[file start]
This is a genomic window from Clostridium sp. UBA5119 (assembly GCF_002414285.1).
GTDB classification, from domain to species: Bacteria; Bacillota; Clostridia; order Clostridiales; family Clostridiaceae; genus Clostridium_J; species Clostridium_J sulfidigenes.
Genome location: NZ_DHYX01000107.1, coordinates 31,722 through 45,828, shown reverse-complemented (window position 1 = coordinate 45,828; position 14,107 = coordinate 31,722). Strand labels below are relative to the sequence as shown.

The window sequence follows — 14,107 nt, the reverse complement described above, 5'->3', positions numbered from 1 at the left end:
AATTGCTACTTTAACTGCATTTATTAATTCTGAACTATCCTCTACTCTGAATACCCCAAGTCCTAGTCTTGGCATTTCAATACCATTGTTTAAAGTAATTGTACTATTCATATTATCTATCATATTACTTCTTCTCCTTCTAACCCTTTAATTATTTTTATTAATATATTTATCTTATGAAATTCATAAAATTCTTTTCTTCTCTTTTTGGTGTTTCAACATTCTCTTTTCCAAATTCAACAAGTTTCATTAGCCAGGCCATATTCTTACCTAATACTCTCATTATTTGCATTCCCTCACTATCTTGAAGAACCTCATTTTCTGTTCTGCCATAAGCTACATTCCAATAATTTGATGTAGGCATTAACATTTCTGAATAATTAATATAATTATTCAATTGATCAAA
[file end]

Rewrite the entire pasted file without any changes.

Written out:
This is a genomic window from Clostridium sp. UBA5119 (assembly GCF_002414285.1).
GTDB classification, from domain to species: Bacteria; Bacillota; Clostridia; order Clostridiales; family Clostridiaceae; genus Clostridium_J; species Clostridium_J sulfidigenes.
Genome location: NZ_DHYX01000107.1, coordinates 31,722 through 45,828, shown reverse-complemented (window position 1 = coordinate 45,828; position 14,107 = coordinate 31,722). Strand labels below are relative to the sequence as shown.

The window sequence follows — 14,107 nt, the reverse complement described above, 5'->3', positions numbered from 1 at the left end:
AATTGCTACTTTAACTGCATTTATTAATTCTGAACTATCCTCTACTCTGAATACCCCAAGTCCTAGTCTTGGCATTTCAATACCATTGTTTAAAGTAATTGTACTATTCATATTATCTATCATATTACTTCTTCTCCTTCTAACCCTTTAATTATTTTTATTAATATATTTATCTTATGAAATTCATAAAATTCTTTTCTTCTCTTTTTGGTGTTTCAACATTCTCTTTTCCAAATTCAACAAGTTTCATTAGCCAGGCCATATTCTTACCTAATACTCTCATTATTTGCATTCCCTCACTATCTTGAAGAACCTCATTTTCTGTTCTGCCATAAGCTACATTCCAATAATTTGATGTAGGCATTAACATTTCTGAATAATTAATATAATTATTCAATTGATCAAA